Crashing Cars!

Remembering all the bad luck with cars growing up. A story of constantly getting caught hiding all the dings dents and scratches and my dad’s ability to always catch me!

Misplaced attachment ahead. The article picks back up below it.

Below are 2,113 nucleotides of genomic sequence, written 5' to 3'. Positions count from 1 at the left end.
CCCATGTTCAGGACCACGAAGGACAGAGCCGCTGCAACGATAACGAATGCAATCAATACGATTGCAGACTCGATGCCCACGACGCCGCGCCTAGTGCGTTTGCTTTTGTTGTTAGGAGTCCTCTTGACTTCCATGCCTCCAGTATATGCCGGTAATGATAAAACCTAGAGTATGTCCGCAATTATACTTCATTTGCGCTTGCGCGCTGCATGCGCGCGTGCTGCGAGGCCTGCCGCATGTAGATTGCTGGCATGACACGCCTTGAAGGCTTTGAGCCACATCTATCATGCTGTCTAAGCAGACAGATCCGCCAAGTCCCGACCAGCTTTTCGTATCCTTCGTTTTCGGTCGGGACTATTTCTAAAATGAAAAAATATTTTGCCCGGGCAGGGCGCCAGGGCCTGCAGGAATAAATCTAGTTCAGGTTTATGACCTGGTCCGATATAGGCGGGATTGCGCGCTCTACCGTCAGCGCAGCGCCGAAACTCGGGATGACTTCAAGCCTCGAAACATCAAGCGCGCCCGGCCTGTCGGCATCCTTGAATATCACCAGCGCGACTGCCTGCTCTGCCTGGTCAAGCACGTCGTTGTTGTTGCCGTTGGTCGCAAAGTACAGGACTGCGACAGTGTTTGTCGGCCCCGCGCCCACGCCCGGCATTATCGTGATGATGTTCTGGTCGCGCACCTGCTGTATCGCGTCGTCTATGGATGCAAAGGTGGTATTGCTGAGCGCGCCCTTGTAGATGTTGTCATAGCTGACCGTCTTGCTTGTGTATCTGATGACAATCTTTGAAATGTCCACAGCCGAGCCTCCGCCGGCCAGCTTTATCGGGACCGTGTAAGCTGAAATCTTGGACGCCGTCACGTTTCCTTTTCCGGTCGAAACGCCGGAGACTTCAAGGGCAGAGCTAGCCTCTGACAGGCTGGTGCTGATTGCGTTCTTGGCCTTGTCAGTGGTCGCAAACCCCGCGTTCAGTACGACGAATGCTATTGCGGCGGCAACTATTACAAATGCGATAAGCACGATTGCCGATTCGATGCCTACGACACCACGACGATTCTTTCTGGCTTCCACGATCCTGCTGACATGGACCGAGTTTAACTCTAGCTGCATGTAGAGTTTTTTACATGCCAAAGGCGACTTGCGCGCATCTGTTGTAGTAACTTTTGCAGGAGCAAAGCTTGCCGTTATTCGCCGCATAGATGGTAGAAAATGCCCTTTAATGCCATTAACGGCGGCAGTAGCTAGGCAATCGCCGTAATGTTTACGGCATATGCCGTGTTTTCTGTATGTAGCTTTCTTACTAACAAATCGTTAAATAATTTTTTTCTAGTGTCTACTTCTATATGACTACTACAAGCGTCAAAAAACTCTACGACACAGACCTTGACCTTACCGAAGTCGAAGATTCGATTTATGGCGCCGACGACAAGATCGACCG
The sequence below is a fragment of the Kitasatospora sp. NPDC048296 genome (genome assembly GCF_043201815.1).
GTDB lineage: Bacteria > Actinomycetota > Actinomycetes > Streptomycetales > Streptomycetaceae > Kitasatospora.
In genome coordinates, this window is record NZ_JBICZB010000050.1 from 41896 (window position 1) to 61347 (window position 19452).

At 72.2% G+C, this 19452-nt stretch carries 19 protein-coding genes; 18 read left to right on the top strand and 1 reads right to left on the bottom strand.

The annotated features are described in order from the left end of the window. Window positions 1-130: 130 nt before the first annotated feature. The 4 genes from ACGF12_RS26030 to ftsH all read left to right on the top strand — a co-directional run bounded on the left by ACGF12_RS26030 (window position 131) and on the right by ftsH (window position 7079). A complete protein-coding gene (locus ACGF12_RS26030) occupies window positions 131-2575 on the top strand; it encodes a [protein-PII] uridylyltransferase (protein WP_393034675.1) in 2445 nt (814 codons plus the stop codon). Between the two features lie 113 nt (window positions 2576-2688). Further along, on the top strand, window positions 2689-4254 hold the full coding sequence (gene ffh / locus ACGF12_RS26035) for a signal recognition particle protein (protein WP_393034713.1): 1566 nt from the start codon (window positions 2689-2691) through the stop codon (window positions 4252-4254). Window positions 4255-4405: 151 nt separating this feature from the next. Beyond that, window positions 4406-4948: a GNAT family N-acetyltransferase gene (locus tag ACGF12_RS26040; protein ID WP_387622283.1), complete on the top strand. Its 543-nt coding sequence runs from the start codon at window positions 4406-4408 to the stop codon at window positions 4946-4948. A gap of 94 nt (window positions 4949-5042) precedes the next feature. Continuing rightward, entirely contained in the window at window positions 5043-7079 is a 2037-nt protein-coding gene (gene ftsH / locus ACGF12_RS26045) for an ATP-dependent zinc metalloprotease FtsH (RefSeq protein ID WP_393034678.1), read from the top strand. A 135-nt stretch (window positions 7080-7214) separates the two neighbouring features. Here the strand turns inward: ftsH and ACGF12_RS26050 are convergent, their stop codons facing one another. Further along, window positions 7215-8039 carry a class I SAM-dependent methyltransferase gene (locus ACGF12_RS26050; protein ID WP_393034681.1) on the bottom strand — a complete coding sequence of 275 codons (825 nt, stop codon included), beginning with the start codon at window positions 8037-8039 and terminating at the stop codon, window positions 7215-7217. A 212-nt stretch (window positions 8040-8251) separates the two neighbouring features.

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It’s hard to speak your mind these days. voicing your opinion is tough and a climate where you’re either seen as an ultra conservative or a bleeding heart liberal. But what about our perspective? What about the Gen X perspective? Hi, I’m Tony a latchkey kid from the 80s and 90s. Now I’m in my 40s wearing cargo shorts, collecting Star Wars figures and reminiscing about the days before my first cell phone. The jennex perspective is for us cuts somewhere in between boomers and Millennials are we see things a bit differently? I’m tired of staying silent. It’s time to rant, discuss, unload and debate. Join Tony and his guests as they tackle the topics of Pop Culture, Sports, religion, and yes, even politics. If life’s a Rubik’s Cube, we’ve got the experience to tackle it. Welcome to the Gen X perspective with Tony Randazzo. Hey, how’s everybody doing today? So back for another episode here. So I wason Friday, I washad to go pick up my my car that had been in the shop for weeks and had to get a bunch of work done on it. And as I was driving at home, I had had some upgrades done to it as well gave me a little more horsepower. andI spent some time driving in and laughing as I was on my way home. And it it really made me think about my first carwhen I was back when I was 16 years old. So jumping back toback in thelate 80s has it would be I wasreally late 80s. I was, you know, 16 years old. Freedom meant getting your driver’s license. And my whole world was around this. So it was probably arguably since I sucked in high school. Like the one thing that I think I took seriously and studied was getting my driver’s license. And the big deal about going down on my birthday,which happened to land during the week.And going and taking the test and getting that driver’s license. Prior to that I’d gotten my learner’s permit, and was super stoked to be able to go down and do this. Andand before I turned 16, my dadwent out and bought a car that wasn’t running to teach me how to work on cars.It was at the time, which I still wish I owned this car because I’m an idiot. And when you’re young you don’t realize things was a 1964 and a half,two plus two fastback Mustangandwould be a hell of a car to own today by all standards, even if it was not restored fully. And I started working on that car early. I mean, I was 1415 ish. I mean, it was a solid year, year and a half before I ever got my license and started working on this car.And it really quickly turned into awhat would be referred to as a frame off restoration totally tore apart. And now everything off, down to bare metal and brought back once I think my dad realized how big the project was,and how long it was gonna take.Before my 16th birthday, I got another car and he and in my father beinga kid of the Hot Rod era himself realized that I was going to kill myself on a car that was souped up so he bought me a nother 1965 Mustang regular coupe.A six cylinder straight six. Now, if you put a tow ball on that car, you could probably tow damn near anything. So it had all sorts of torque but had no horsepower at all. It looked pretty, but it wasn’t going to win any races. It wasn’t even going to try to win a race but about the easiestengine to work on it ran. It didn’t need to be tore apart. And I had my first car 1965 Mustangstraight six. NowI love that car, I put a brand new interior in it.I learned how to work on the motor, I made every mistake on the planet, I broke every bolt on the block, you probably could break, which is not good when you’re dealing with motors. And about the only thing I didn’t do on that car myself or learn how to do was, you know, tune the brakes inand deal with the transmission all that much. I’m guessing brakes because I was even at 16 smart enough to realize that a brake job needed to be done by somebody that knew how to do it than a dumb kid that was going to crash the car more than likely at some point anyway. And brakes were probably important. Solong story short, 16 birthday, 16th birthday came around, and lo and behold, I got my license. And off, I was free to roam the world and drive cars and cause trouble, which I did. AndI was probablynot the best driver, I’m going to say I wasif I if I reminisce back on all the stupid shit I did driving cars, and notfrom the perspective of being outright dangerous to the publicin a way that I shouldn’t have had my license but stupid and distracted. So back then you were distracted by tapes for your tape player.or friends in the car that were those were your distractions, not texting, not all the electronics, it had no electronics, you turned your high beams on on the floor, which Oh my god, that story is hilarious. So those of you who are older,probably remember the little button that your left foot would control that turns your high beams on and off. Well. When I started working on that car, I was crawling around in there doing something and my dad was helping me in.And I said Hey, Dad, what is this thing? What is this? What is this little knob here button or what is this. And he kind of had a funny look on his face. And he said that’s for your high beamsfor your headlights. And I thought that was about the funniest thing in the whole world and laughed my full head off and jumped in the car and started pressing it with my foot. And I had only experienced, you know, high beams and regular cars at that point we’re up on the dash. And,and he still tells that story to people to this day on how that was the moment that he realized he wasgetting old.The high beam button that you used with your foot andand I have a ton of memories like that with my dad and working on that car and othersare getting caught trying to cover up things that I did to cars in our driveway. So as I’m driving this 65 Mustang around, I wasdoing dumb things, brushing to work or to high school or whatever. And I lived out of that car, that car was everything. I had my radio in it. And I’m always putting new speakers in it that you know, every time I could afford to go down and buy something, I would add something to it. Eventually I had new carpet and new seat covers and a new dash pad and everytime I could afford something, we would order it out of a catalog because there was no interweb really at that point. Sothe internet wasn’t the place to go. The catalog was we’re down at the shop, if you knew where the Mustang restoration place was you go down and buy stuff over the counter. So as I’m working on this car, and mind you It didn’t run all the time. So my dad had a Chevy pickup truck that I drove from time to time and sometimes longer stretches and sometimes shorter depending on how broke my car was.Not probably because he wanted me to drive it. I don’t think more because we lived. Although we were in Southern California, we really lived in a rural area called Santiago Canyon. Actually modjeska Canyon is where we lived in that was the foothills of Orange County. So my closest neighbor was a half a mile away if you can believe that in California and this is my high school years andSo it was a, it was a pain in the butt for to take me anywhere that meant somebody had to drive me. So there was an incentive for me to as long as I was kind of holding it together and not failing all of my classes in high school and being a punk. They would let me drive, especially to school every day because it was a huge hassle.So he had this pickup truck. It wasn’t anything.extravagant. At the time, it was really just kind of a basic pickup. And I would drive that andfrom time to time, I would do stupid things. So the one thing that I really remember and I almost got away with isI believe mom and dad were out of town. And I was driving that truck around and I want to say I had my best friend in the car with me and maybe my girlfriend and there was a whole group of us that we’re going to go drive up Saddleback mountain, which was kind of this really a Foothill, but this mountain in Orange County, anybody from there would remember saddleback. It’s still there. It’s probably burned down a couple times, but it’s still there. And we were going to take the service roads up. And it waswe were hanging out witha bunch of people some older than me, probably most some, you know, my age friends. And everybody had CB radios back then was pretty popular still. And we were going to take these fire roads slash dirt roads up to the top of Saddleback at night and up at the top of Saddleback mountain is a bunch of at the time TV repeaters and antennas and blah, blah, blah. And it was just somewhere to go drive up in the dirt in the mountains and go mess around. I mean, we weren’t up there drinking beer part in but it was just growing up having fun being stupid kids. AndI learned driving on those dirt roads at a very young age that unless you are in the front of the group, you can’t see shit.So we’re driving in a caravan. I mean, maybe there was 10 of us, and we’re going up the hill anddriving around and couldn’t see anything because of the dust. And it was dark. And we were dumb. And I hit or drought drove over a boulderwhich collectively crushed a section of the exhaust pipe in this truck.So Oh my God, I get in a panic. I didn’t get stuck. But it sounded like well, it sounded like there was no exhaust left in the truck. And it was loud and there was no hiding it from my dad who was going to be home in like a day or two. I mean, it was maybe that was like, we’ll call that a Saturday night and he was going to be home. Sunday night or Monday and I was gonna get busted. Well, our neighbor was a professional welder that lived a couple houses down, and I got at home and the next morning, I went over there in a panic. And he was, God bless him. He came over and brought his welding truckand fixed mycut out the crushed mangled portion of theexhaust and replaced it with some more tubing and called it good. And he said he wasn’t going to tell my dad. And off I went and I didn’t say anything. And I wasI was good. So I’m gonna say a week, two weeks went by, I’m in the clear, all good.I happened to be coming home from work and at the time I was working part time at my parents business. So at that particular day, for whatever reason.My dad and Imet up at a light on the way home. He was in his car. I was in the pickup truck, and he was sitting a lot lower than I was not that he could see under the truck. But that is where he was sitting. He could hear the exhaust. He heard an exhaust leak. It was I never heard it. I couldn’t hear it. I didn’t know what I was listening to anyway, but this little pitter patter of a exhaust leak that I could totally pick up now but back then, dumb kid.Get home.Everything’s good.Getting ready to go in the house and dad says Hey, hold on a second.Start that back up.I started back up.Andyou hear that snow? What are you talking about? get nervous. Now I remember kind of the sinking feeling that if he bent over and looked under that caror under that truck and sawthe weld marks and whatever that I was busted. And I for half a second thought, Okay, well, he’s in,you know, a pair of slacks or whatever he was wearing at the time thinking he wasn’t going to bend over and look under the car. And you know what being super old school the way my dad was, he immediately bent down. I don’t know if he set his briefcase down and knelt on it, or what he did in the driveway, but he bent down, looked under there and took one look at that jumped up, looked at me.And I just admitted what I did, because at that point, hehe knew I did something he just didn’t know how I fixed it. So I admitted that the neighbor Frank came over and fix the exhaust. And I think I got grounded. I don’t remember what happened to me at that point. But he was more concerned about the transmission, because when he looked under there, the transmission the bottom of transmission was banged up wicked, and that’s the transmission plate. And that truck wasn’t made for off roading, so there was no shielding or anything. And I put a couple big dents in the bottom of that. Well, eventually, that was going to make the transmission probably fall out or break not to get too technical in this podcast about being a dumb ass. But he made me take it to the training shop and probably pay for it with my own money. They checked it and everything was good. I didn’t do any damage to anything, except for one small exhaust leak that Frank missed when he was so graciously helping me out, which got me busted. And then I remember my dad and Frank talking and Frank just laughing. And dad being really mad, at least in front of me. And then I’m sure they laughed their asses off when I wasn’t around. But um, yeah, I got busted. So not too long after that. I was. I want to say Junior, junior year high school, graduation day, last day of school, not graduation day. But last day of school, you know that you can remember. I love the last day of school growing up always was that it was the weather we were in Southern California. So this amazing weather and it always seemed so bright blue out and like summer was here. The most awesome feeling ever. Oh my god, I can’t wait. And it was one of those days were coming home. I was coming home in the truck, same pickup truck. And I pulled into a parking lot like a convenience store to go get a Slurpee and a whatever. And came out and jumped in the truck and put it in reversed and promptly backed it up to a backed it into, you know those big giant concrete or steel poles that are on either side of a fire hydrant in a parking lot so that you don’t hit the fire hydrant. Yep, I slammed into one of those and tacos. The bumper in horrible.Andso I went home. Now, if you’re thinking of timing, so this was probably three o’clock in the afternoon. I get the truck home. Dad’s not home from work yet. So I figure Okay, I can get I can straighten this bumper out and he won’t notice. So I think I took a piece of wood or a piece of steel and I know for sure I took a sledgehammer and I’m trying to bang this bumper out nobody’s home yet. I figured maybe I can get this thing straightened out and dad won’t catch me. And the where we lived. You can see people the approach because there was kind of this canyon area in front of the house and you could see the road on the other side. And my dad had a convertible I think at that point. Andhe was coming up that hill and I didn’t notice him but he could hear me banging on the back of that truck with a sledge hammer from kind of across this canyon.And I noticed immediately when he gunned his car because I could hear the motor and looked up and here he comes down the driveway, jumps out of the car. I’m standing there with a sledgehammer covered in sweat trying to fix this dumb ass bumper on the first day of summer andIt’s ruined.Another couple 100 bucks out of my allowance for savings or I worked it off, or whatever I did, I got grounded again.By the time I graduated high school between having my car in that truck all in dad loves to tell this story. So if you listen to this podcast he’s going to be dying isall four quarter panels that are off four corners of that truck. By the time I graduated high school had been replaced, or fixed from me banging it into something, running it into something.I don’t think I was ever hit ever. But I hit everything with that truck, it didn’t matter. So the bottom, so the exhaust the trainee, so underneath, and all four corners, I think both door skins were replaced.So I got a lesson in spending money on fixing things that I couldn’t fix myself. And, andoh, that was after I graduated high school. Once I graduated high school, I was late for work one day, and so I was rushing in my Mustang. Andthey’re not known for handling really well their old cars at the time. That was from 1965. And were 1992 93 right in there. just graduated high school as working and crashed into a tree when I lost control while I was speeding on my way to work late. So younger days, not good attaking care of cars. And while I did take care of them, I was constantly paying to fix them because I kept breaking them. Which is really funny because now I havevehicles at our work that our employees drive. Not all the employees drive. But there is a handful of employees that drive and I go crazy.Now, when anything happens to these cars, and it’s total karma coming back to bite me, for sureAnd because I was in drove my parents, my father so utterly, absolutely nutswith with all this crashing that I did as a kid, and and fast forwarding tothis week, I had. So I had my truck, another truck. Like they keep showing up in my lifea diesel and had to have some work done on it and hada tuner package put in it so that it would run a little bit better. And I was talking to this guy who’s this crazy diesel mechanic guywho races tractors professionally and had this amazing conversation with this guy that does amazing work on diesel engines. And,and he said, Well, you know,we could give you a you know, we can tune it, you know,100 more horsepower,or 50 more horsepower on a more horsepower, 150 more horsepower. And then it went all the way up for 567 100 horsepower. And he was telling me stories about some of these younger guys would come in and get these jobs done on the trucks and then two weeks later, they would bring them back in and say detune them they were too much horsepower. And so I got I got a bit of an upgrade. I didn’t go crazy because this is still my work truck, it needs to be reliable, and it’s not a hot rod andgot a little more pep in that step. Andthis time of year, there’s a lot of salt and gravel on the road etc. AndI laugh I had never laughed so hard as I did when I ramped up the gas on that truck and started basically doing donuts in the road.A little better driver now I didn’t hit anything but cracked myself up all the way home with my new my newfound pickup truck that came back to life again, and just had the laugh and got me thinking about all the other cars and how much time and how much I’ve learned working on cars and that’s kind of where the story from, from dumb ass to adult.My wife at one point had asked me how do you know how to do all this stuff? And I don’t remember what I was working on at the time but maybe I was working on one of the cars or I was working on something in the house or building something. I don’t remember what it was but just how did you learn how to how do you know how to do this?And I think my dadso much for being this guy thatalways knew the importance of being self reliant and teaching yourself how to fix things and do things not just pick up the phone and call a handyman or whatever, you know, have somebody else do it not deal with it. So, you know,in my life now working at the winery, and this little farming operation that we have, that we work on, you know, we have tractors, and we have things and we have equipment and hoses, and piping, and plumbing, and electrical and all these things that need to be worked on fixed, modified, changed all the time.And my experiences and the people I’ve been exposed to have taught me how to do all these things over time. And, you know, I know how to do a little bit of everything.You know, jack of all trades, master of none. And it’s because of my father who has coincidentally teaching himself how to do crazy master woodworking stuff in his garage right now. And I’m kind of more hung up on thewelding and trying to figure out how to weld better than just good enough to make it hold together is kind of where I’m at right now. So that’s kind of something I’m trying to figure out and get better at. Butit’s been a really amazingadult life in regards to being able to be self reliant. And I think so many Gen Xers, you know, we kind of get this slacker generation thing going on, and, you know, just super easygoing and whatever, man.But I think what so many people forget is we still come from a generation of being self reliant, and, and figuring it out and doing it ourselves. Andthat is still super empowering to be able to say,you know, we can do this, we can take care of it, you know, yeah, I can do that, you know, not being afraid, not just calling, you know, Mr. handyman guy, or the mechanic or whoever, you know, obviously, there’s always a time and a place to call a professional when you’re working on something, but to be able to, you know, go fix whatever needs to be fixed.And be a little more self reliant is a pretty powerful, prideful thing, at least in my world. And I think is a direct result of kind of the Gen X generation, you know, we’re not afraid to get our hands dirty. You know, we have the stuff that’s out there anymore. We invented,although still considered the slacker generation, andyada, yada, yada, but we are also that eventful generation. And that’s a new fun word. And also, people that are, you know, determined. And, you know, we saw our parents, the boomersout there working their full heads off anddoing what they were doing. And we were those latchkey kids left home, right. So I had to work on my car. If it was out of self survival. It was out of survival if it was out of making sure it kept running, which I had to do all the time with my Mustang to keep it on the road. So I could go wherever I wanted to go. That’s what it was. But, you know, it’s a, I think, reallyadmirable, and I respect so many people that just kind of can roll up their sleeves and get it done when they need to. And that’s always been a fun and exciting thing in my life, because I spend 99% of my time every day, doing that, fixing it, modifying it, restoring it, cleaning it up, whatever it is, spend a lot of time doing that. Andjust last year, year beforethe localtown about 20 miles away Watertown, New York, used to have all these lamp posts all over their older area. And they were decommissioned A long time ago and kind of upgraded pot metal or concrete or whatever they were, but these were the old cast iron lamp poles with the ornamental lights on top and I bought a couple that had been sitting in this guy’s backyard for 20 years. I mean, literally in his backyard, out in the weather for 20 years, the tops of the lamps.The lights themselves he had in the garage, but the Poles were outside and they were cast iron and I spent probably a monthstripping paint and sanding on this pole in the lamp in restoring the light itself, getting rid of all the old electrical that was in it, fixing all of the glass panels that were in it andAll the fittings in it on the inside of it were all brass and they had all been painted. And if the thing was a mess and spent a couple months or a month, whatever it was working on this thing, stripping it down, repainting it all. We rewiring the electrical. And, ultimately, one we bought two of them.I did one of them, and took that lamppost. And I think that was when my wife had asked me the question, most recently, how did you learn how to work? a lamppost Seriously? How do you know what to do?We took that lamppost and we put it in my mother, we’d gotten it.Because my mom really wanted.Mary wanted this lamppost in the in the roundabout in their driveway on the house that they built on the farm. And they were kind of on this hunt for the perfect light. And I found itin this is before she passed away, so she knew we had it, and we were going to work on it. And, and we ended up putting it up kind of in her honor, it was after she had passed away, and we had gotten to rewire it. And my dad just made a comment about that light a couple days ago, and said, wow, you know, that thing is just perfect. There, it throws all sorts of light, and it looks beautiful. And it’s been out there. And mind you, I was a little nervous on that project. We put it in last year before winter hit. And in the way the wind blows through there, and I was thinking man that this top of this thing’s gonna blow off, or it’s gonna just fall apart, you know, whatever. And second winter in a row, and it’s still going strong, the light still lights up, it still looks beautiful. And I got another feather in my cap something else to restore. And it was really a neat, fun project that I kinda ended up doing in honor of my mother, and stepmother and her passing and putting it up. And every time I drive in there, and it’s turned on, or I can see it from the farm from the winery.See it lit up and it reminds me of her. And it’s kind of a cool thing, that it’s there. And so many people comment on it, because it’s, it’s a unique light. And, and people that grew up in the area know those lights, because they were all over Watertown. And there’s a similar version of them up in Watertown now. So you see it in, you know, the casual observer wouldn’t know the difference necessarily, but it’s an original old, original light, old school style. So it’s kind of cool to know how to fix that kind of stuff and put those kinds of things in and make them work, which is that was probably by far the biggest thing I had ever worked on. And I might just have an old barber pole from the 50s or 60s sitting in a box on a shelf that I’m getting ready to start working on next. And I can tell you how that one goes, I might actually do a video on that one and show the progress asas we restore it back to its former glory. And it’ll be a fun deal. Sothanks for listening. I had a good time chatting with you guys. And please leave your comments.Facebook, Twitter, Instagram, wherever you want to leave them. All my tags are in the outro herewill talk to you guys soon. It was great talking to you and have a good one. Man. You guys have a great day. Thanks for listening to the Gen X perspective with Tony Randazzo, where we see things a bit differently. Let’s get social. Find us on Facebook by searching Gen X perspective, Twitter, at Gen X underscore podcast and on Instagram at Gen X perspective. You can also find us online at Gen X perspective.com. And reach out to Tony directly at Tony at Gen X perspective.com. to maybe you can talk strategy on how to beat Super Mario Brothers three. Don’t forget to subscribe to the Gen X perspective wherever you get your podcast. Thanks for listening